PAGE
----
You can always pick any option you want. It's the GM's job to make them make sense together, by arranging the circumstances believably around them. (Although, as part of the GM's job, they might throw that question back to you using a GM move to make explaining it your job. Either way, it will get explained.)
But, essentially, what choosing “You don’t get into melee with them” from Backstab means is that you escape, at least for the moment. Even if you just stabbed them, choosing to not get into a melee means you stabbed them and then got away. You might now be in a chase, or you might be in an awkward spot, or you might be praying you make a good Defy Danger to blend in with the crowd Assassin's Creed–style, but at least you're not facing live steel right now. You've got some distance and control over the situation. You gave them the slip! You don't stab them and then just stroll off with a “how d'you do” to them as they do nothing; something is there that you leverage to get away from immediate reprisals.
Its meaning might be more easily grasped if you consider what happens if you don't choose it: you are now in melee, and they are going to (try to) hurt you. Being a thief, melee is not where you want to be, and escaping melee is going to be dangerous and possibly painful.
Even if you get a 7–9, it can still make sense to choose to not get stuck in a melee. You snuck up, hoping to do some serious hurt to that fully-plated knight on guard on the wall? Great! Oh, but you roll a partial success, and you can only choose one. Now that you're here, and you will get caught in melee if you don't choose it… maybe what you want to do is just leave, and try something else, right? When the alternative is stabbing them but then being stuck inside the keep, in a fight, just leaving might turn out to be your preference, and you have the option. That's what choosing only “You don’t get into melee with them” can mean: you escape without getting caught. Oh, you might still get noticed, but at least you got away, right?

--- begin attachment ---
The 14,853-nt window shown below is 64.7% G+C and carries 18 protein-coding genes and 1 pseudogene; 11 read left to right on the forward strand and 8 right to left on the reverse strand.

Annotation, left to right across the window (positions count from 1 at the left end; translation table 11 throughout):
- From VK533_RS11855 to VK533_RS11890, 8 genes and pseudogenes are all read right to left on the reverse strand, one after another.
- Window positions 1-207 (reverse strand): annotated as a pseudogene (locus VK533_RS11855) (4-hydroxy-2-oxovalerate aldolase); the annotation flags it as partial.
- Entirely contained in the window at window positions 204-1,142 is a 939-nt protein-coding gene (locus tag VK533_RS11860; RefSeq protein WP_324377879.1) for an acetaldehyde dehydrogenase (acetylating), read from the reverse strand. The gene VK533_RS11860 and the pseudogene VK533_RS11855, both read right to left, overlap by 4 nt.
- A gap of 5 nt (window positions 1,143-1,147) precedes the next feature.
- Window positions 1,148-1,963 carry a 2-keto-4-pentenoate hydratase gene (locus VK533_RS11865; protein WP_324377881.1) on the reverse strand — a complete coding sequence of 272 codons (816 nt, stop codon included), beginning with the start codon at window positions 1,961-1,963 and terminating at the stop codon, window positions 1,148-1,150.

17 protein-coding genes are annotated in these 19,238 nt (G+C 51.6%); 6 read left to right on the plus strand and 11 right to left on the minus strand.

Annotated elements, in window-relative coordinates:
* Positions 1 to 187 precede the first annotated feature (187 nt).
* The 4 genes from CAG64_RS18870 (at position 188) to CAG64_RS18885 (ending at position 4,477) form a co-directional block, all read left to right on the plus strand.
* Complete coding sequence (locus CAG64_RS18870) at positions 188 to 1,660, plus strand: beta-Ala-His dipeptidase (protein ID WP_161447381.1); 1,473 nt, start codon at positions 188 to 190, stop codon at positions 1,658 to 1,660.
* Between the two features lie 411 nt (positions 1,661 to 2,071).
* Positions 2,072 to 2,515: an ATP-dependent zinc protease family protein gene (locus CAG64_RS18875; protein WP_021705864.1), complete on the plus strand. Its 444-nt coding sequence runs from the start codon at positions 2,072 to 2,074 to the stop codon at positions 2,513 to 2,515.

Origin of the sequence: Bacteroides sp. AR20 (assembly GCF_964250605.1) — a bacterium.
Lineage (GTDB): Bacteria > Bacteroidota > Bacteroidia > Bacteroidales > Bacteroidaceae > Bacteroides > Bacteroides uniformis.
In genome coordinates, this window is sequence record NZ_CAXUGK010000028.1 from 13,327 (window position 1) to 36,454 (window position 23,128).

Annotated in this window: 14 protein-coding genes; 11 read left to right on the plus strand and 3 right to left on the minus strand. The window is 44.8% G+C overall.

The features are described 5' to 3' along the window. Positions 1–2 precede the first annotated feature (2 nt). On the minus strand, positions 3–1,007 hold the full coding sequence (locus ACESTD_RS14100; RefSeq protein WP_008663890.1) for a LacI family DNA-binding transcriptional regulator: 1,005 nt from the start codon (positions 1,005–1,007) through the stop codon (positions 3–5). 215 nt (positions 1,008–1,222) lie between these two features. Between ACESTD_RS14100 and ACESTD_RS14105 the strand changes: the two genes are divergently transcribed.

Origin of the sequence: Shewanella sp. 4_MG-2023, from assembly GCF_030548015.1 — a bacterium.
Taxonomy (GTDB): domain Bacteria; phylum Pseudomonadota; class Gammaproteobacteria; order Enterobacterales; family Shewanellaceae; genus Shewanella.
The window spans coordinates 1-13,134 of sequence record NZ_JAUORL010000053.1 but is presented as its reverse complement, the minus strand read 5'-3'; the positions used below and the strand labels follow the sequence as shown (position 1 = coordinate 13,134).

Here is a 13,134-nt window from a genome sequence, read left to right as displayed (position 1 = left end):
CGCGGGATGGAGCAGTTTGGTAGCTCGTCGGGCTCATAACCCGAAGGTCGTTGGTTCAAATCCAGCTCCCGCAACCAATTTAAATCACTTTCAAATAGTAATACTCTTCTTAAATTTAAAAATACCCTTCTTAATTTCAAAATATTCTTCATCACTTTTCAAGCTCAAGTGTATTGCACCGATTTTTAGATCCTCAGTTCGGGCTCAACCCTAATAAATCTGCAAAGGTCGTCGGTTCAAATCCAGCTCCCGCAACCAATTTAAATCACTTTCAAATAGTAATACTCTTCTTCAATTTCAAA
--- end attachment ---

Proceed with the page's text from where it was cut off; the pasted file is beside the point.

But isn't it always better to just outright murder them without a move, since you can do that, when an opponent is defenseless?
Not always — a humanoid opponent, maybe, but you don't always face humanoids who are squishy enough for that fiction to make sense (and an auto-kill only happens when the fiction makes sense), even when they're defenseless. You're not going to murder a sleeping dragon! But as a thief, you are assured of a chance to hit that sleeping dragon once, hard, while it's defenseless, and Backstab will trigger in those circumstances.
And their death isn't always the objective anyway — you might be sneaking into the enemy camp to intimidate the General into marching his army away cleanly, instead of killing him and having the army disband into a bunch of brigands that will ravage your homeland. Backstab gives you a solid mechanical assurance of being able to pull off such a non-lethal attack, much better than a bare Defy Danger would in the same situation.